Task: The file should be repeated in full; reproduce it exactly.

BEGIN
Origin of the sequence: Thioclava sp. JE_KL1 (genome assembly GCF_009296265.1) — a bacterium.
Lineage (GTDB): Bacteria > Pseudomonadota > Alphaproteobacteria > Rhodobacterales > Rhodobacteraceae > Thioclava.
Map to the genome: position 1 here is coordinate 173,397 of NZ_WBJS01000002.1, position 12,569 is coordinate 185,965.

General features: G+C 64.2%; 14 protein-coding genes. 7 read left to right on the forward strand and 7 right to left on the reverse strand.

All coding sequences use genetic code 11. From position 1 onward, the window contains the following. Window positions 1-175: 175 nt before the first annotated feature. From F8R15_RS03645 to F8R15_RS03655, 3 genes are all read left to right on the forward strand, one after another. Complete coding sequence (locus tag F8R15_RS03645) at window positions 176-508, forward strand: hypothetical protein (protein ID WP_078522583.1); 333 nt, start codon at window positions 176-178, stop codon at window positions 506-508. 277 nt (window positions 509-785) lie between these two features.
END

Origin of the sequence: Thioclava sp. JE_KL1 (genome assembly GCF_009296265.1) — a bacterium.
Lineage (GTDB): Bacteria > Pseudomonadota > Alphaproteobacteria > Rhodobacterales > Rhodobacteraceae > Thioclava.
Map to the genome: position 1 here is coordinate 173,397 of NZ_WBJS01000002.1, position 12,569 is coordinate 185,965.

General features: G+C 64.2%; 14 protein-coding genes. 7 read left to right on the forward strand and 7 right to left on the reverse strand.

All coding sequences use genetic code 11. From position 1 onward, the window contains the following. Window positions 1-175: 175 nt before the first annotated feature. From F8R15_RS03645 to F8R15_RS03655, 3 genes are all read left to right on the forward strand, one after another. Complete coding sequence (locus tag F8R15_RS03645) at window positions 176-508, forward strand: hypothetical protein (protein ID WP_078522583.1); 333 nt, start codon at window positions 176-178, stop codon at window positions 506-508. 277 nt (window positions 509-785) lie between these two features.